Father Quintana already dwells in this love, though he finds it too often absent and more obligation than joy.  Still his sermons on the Plains speak of this higher love.  He exemplifies this in his life as well as even in his doubt he walks among the poor and downtrodden over the ruined surface of the earth.  This love is not the love of emotion, which the priest tells us comes and goes, but the agapic love of God that does not desert his children and is always present when called on.  The most touching moment in To the Wonder is when Quintana acknowledges this as he recites the breastplate of St. Patrick.

The ultimate message in the Sermon on the Plains is had when Father Quintana tells us “you fear your love has died, perhaps it is waiting to be transformed into something higher…..awaken the love, the divine presence, which sleeps in each man, each woman. Know each other in that love that never changes.” The great sadness of this movie is that such a love could have been had for Neil and Marina had they married when they were at the pinnacle of their feeling for one another.  That moment was ruined for them, though the opportunity to love with the love that never changes was not.

Quintana had a life with agape and no possibility of eros. It was hardly his choice as he followed a call that did not allow for it. For Neil and Marina, the matter is more clouded. In a quick flash at the conclusion of the film we see Neil in the presence of a woman and Marina in the presence of God. It is possible that Marina was never meant for eros, though having experienced it she had a greater appreciation for a higher love.  It is possible that Neil having been cowardly in his love of Marina learned that a sacrament that informs eros with agape is the only way that earthly love may be complete.  In any case love holds the day and that love can only be had when we find “the Love that loves us.”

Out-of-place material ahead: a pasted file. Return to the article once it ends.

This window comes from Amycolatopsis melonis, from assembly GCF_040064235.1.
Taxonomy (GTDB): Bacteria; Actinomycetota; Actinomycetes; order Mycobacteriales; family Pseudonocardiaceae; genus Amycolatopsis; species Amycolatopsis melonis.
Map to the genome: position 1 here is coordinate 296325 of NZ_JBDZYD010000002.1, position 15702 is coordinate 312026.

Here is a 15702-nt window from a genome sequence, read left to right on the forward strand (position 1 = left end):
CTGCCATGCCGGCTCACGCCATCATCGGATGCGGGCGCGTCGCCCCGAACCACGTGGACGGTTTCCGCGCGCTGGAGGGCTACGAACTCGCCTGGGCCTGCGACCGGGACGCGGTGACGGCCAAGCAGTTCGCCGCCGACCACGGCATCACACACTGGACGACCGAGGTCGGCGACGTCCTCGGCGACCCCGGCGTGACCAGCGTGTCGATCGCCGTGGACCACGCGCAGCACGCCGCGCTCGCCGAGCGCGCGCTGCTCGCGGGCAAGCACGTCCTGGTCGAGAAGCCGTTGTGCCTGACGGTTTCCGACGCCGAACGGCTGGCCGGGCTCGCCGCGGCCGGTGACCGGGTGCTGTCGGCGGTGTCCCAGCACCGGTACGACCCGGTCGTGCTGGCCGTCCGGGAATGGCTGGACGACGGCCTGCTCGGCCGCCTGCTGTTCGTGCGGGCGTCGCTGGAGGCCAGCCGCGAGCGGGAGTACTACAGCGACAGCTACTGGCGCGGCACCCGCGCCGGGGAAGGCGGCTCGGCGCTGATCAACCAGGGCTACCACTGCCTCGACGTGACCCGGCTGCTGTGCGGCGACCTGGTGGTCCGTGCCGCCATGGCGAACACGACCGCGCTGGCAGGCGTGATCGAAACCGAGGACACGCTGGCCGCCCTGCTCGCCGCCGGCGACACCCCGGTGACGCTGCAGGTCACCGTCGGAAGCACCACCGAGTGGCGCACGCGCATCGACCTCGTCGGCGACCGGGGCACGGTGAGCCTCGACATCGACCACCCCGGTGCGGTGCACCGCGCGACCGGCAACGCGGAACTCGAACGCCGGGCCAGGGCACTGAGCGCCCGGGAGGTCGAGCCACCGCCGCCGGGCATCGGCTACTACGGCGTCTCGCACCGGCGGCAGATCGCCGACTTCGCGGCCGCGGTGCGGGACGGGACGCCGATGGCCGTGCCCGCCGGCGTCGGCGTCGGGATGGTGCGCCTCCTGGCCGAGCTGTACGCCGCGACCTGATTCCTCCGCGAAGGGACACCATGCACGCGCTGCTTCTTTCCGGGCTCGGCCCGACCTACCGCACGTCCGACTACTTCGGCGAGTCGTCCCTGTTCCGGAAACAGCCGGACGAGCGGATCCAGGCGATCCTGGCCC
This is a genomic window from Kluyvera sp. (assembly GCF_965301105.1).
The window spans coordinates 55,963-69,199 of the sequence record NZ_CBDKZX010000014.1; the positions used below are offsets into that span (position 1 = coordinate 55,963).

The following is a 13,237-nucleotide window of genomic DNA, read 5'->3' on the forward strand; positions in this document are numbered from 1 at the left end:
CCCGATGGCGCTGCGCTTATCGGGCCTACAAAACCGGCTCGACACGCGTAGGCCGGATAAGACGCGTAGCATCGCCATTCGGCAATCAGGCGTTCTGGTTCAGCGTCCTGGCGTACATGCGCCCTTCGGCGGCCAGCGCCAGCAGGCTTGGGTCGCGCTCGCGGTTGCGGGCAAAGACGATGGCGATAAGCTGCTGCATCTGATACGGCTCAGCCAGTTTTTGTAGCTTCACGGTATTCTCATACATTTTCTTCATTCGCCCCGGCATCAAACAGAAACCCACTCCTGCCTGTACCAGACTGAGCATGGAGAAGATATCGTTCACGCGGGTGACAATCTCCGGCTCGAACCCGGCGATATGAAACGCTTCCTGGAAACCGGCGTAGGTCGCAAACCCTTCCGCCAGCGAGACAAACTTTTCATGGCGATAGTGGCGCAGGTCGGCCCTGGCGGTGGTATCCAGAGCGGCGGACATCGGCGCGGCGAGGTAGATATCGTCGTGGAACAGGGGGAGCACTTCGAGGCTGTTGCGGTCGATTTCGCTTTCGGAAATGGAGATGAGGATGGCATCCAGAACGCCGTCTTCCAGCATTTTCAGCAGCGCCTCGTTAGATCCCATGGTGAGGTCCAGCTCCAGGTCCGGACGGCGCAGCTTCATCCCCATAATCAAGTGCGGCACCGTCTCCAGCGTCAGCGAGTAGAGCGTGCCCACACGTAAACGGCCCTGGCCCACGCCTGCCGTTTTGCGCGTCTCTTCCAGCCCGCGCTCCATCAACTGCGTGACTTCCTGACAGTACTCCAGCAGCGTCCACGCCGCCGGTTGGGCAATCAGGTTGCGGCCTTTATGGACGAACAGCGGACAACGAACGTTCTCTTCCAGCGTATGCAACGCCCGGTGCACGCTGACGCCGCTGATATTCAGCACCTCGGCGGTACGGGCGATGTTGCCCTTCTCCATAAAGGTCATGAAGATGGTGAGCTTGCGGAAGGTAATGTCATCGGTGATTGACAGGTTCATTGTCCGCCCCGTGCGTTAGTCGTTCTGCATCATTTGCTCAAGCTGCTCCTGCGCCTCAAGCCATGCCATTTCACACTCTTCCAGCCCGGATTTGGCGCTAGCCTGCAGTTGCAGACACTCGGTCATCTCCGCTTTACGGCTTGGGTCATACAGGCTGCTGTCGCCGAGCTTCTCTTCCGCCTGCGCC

Conclusion

It is never apparent in this movie how love should look.  The only certainty is we are loved.  We are loved in spite of the way we treat the earth, our dismissal of others, our disbelief and the damage we visit on ourselves.  We are loved by the “Love that loves us.”  That love can take us anywhere.  It can take us to marriage, the priesthood, friendship, the divine madness, or agape.  No one way is more right than the other as long as we dwell in love.  At any point we can get it right, even if we spend most of our time getting it wrong.

Father Quintana says at one point, “you shall love whether you like it or not.  That statement is really at the center of this movie.  The spartan Malick is content to leave it at this counting on the viewer to get at the meaning of such a harsh statement.    To conclude I will offer this small exposition that can put more meat on the content of Quintana’s pronouncement and To the Wonder itself.  It comes from a reflection by Thomas Merton on St. Bernard of Clairvaux:

“Man’s nature is to love…no matter how man loves, from the moment that he loves – whether he’s loving rightly or wrongly – he’s doing that thing for which he was created. And if he’s doing it wrong, well that’s just too bad, because it means that his whole creation becomes meaningless. But if he’s doing it right, then the whole reason for his creation is fulfilled. But whether he loves rightly or wrongly, he’s got to love, because he’s made for love, and he has to love. The only thing that there is a choice between – it’s not whether he should love or not love – it’s whether he should love rightly or wrongly, because he can’t help loving.” (Quote found on By Way of Beauty.)

Feature Image By Nicolas Raymond, CC License